Tuesday, May 13, 2008

EVS in Romania

Linden Farrer is in Romania on an EVS project. He is going to be there for 12 months. This is his first account of life as an EVS volunteer in Romania:

I've been in Romania now for just over a month – and I can't believe how much I have done already. It's May the 1st – a national holiday here – and I now have some time to write something.

The project I am volunteering for is based in the city of Oradea. It's a city on the border of Hungary, a couple of hours drive from Transyvania plus the cities of Sibiu, and Cluj Napoca. Although it's about the same size as Brighton, it has a completely different feel – far less nightlife, but a really good public transport system, lots of parks, and quite a relaxed and laid-back feel to it. I already feel I know my way confidently around the city, and am looking forward to discovering some of the more hidden away places that I have heard about, and see some local bands.

I am working with a team of volunteers from quite a range of countries: Georgia, Albania, Portugal, Austria and Denmark. Because I am staying for a year, I am involved in more than one project, but the main one that I am working with the others on is quite enough as it is. In just less than a week about 18 other volunteers arrive from all over Europe to begin archaeological digging at the local 'citadel' (fortress) for a month; they will be followed by three other groups of the same size, with the last digging volunteers going home at the end of August. Our longer-term team has to coordinate activities for them, and make sure that they have everything they need to survive for their month's stay.

In between planning sessions, and securing accommodation, we have been organising visas, debates in schools about the citadel, a sports day, and a whole range of other activities that are supposed to attract the attention of a total of 20,000 people. It seems ambitious at the moment, but at least we are busy. On top of this we have Romanian language lessons out of work time plus the homework. Although most of us like the challenge of learning a new language – and Romanians are really understanding of mistakes – it would be nicer to be able to get by on a survival basis from the start because it is harder to meet people when you cannot speak a word. Nevertheless, it's a personal challenge to see how far I can go (from zero knowledge) in one year!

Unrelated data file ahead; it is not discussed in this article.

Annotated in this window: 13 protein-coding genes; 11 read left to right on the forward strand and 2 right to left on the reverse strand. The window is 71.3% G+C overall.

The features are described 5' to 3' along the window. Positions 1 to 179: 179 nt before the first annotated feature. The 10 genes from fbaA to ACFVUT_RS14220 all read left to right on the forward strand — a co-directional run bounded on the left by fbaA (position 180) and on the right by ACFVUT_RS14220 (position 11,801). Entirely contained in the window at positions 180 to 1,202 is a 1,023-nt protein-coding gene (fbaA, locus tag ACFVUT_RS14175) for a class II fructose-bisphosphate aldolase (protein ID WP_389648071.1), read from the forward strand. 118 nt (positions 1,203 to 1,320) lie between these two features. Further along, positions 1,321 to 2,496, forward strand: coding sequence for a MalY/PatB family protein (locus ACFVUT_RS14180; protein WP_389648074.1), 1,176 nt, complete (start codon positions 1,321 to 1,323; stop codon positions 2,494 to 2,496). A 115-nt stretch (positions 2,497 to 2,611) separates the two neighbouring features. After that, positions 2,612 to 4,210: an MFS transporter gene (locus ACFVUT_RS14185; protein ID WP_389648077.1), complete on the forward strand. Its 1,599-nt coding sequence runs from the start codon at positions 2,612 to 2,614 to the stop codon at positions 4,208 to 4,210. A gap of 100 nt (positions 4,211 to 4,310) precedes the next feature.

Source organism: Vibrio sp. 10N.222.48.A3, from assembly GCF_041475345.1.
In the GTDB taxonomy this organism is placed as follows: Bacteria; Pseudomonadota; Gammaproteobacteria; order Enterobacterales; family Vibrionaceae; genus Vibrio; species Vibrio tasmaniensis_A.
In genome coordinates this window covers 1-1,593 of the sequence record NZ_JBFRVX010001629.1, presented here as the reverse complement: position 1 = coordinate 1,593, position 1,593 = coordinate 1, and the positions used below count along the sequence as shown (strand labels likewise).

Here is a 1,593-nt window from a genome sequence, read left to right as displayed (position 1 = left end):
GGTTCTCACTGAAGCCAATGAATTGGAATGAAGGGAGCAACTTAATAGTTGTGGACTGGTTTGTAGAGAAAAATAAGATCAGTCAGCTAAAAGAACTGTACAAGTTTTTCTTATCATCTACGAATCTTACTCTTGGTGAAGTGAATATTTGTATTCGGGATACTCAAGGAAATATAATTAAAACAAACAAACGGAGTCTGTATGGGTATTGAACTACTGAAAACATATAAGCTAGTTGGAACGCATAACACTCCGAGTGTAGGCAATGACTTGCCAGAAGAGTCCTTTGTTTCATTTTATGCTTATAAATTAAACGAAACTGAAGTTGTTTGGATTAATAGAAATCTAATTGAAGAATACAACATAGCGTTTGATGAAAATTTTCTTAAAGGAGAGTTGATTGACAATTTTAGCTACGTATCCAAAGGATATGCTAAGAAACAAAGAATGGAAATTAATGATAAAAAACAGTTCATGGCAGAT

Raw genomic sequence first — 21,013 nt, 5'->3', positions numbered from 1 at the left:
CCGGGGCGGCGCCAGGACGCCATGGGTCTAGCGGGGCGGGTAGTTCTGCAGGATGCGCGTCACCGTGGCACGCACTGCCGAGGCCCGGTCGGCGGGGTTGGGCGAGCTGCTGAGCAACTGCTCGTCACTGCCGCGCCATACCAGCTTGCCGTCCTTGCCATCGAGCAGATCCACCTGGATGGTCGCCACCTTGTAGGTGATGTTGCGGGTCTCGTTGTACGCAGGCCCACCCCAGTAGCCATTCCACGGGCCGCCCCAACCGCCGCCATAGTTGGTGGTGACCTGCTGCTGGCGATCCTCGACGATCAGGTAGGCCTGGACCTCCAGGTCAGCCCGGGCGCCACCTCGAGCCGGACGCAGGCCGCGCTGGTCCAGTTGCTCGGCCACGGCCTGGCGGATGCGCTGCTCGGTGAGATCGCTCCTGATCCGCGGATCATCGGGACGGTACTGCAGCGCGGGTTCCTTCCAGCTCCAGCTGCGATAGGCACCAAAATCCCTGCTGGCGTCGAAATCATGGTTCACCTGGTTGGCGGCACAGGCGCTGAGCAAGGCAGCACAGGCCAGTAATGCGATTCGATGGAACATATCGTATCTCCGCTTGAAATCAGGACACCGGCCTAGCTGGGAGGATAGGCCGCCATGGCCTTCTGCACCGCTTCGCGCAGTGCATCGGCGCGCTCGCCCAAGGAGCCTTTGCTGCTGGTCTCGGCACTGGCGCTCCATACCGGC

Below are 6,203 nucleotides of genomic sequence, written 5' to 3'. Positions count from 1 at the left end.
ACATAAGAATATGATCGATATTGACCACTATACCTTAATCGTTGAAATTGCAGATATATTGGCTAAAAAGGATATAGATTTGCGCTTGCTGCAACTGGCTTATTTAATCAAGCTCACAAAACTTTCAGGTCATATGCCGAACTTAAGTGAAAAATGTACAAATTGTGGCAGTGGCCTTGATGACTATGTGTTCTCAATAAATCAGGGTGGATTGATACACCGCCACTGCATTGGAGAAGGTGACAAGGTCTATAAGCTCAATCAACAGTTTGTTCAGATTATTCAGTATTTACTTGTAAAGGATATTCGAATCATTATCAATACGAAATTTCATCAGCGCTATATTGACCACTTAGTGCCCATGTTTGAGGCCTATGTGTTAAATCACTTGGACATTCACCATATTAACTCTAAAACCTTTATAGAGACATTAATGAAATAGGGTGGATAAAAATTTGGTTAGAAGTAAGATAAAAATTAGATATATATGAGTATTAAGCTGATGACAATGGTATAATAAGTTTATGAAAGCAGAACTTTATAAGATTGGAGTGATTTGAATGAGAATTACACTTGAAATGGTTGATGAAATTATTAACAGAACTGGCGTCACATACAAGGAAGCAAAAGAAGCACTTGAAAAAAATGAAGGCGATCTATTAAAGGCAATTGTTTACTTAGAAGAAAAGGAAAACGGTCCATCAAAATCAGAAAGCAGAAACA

In addition to settling into life here, our team visited the region of Maramure┼č which borders the Ukraine in the north of the country. Here we got the chance to see some spectacular scenery, stay at a local guesthouse and eat a farmers breakfast and dinner (accompanied, as all meals are there, with the locally distilled palinka), and visit monasteries and the harrowing prison at Sighet where opponents of the communist regime were kept out of public sight. I've also had the opportunity to travel to Craiova in the south of the country to visit some people I met last year while on holiday, and as a group we plan more visits to other nearby cities in the next couple of months.

With our main project hitting the ground (running or not) in less than a week I think the next month will bring lots more experiences and be lots more fun. I'll try and write more then.

Click here for a country profile of Romania

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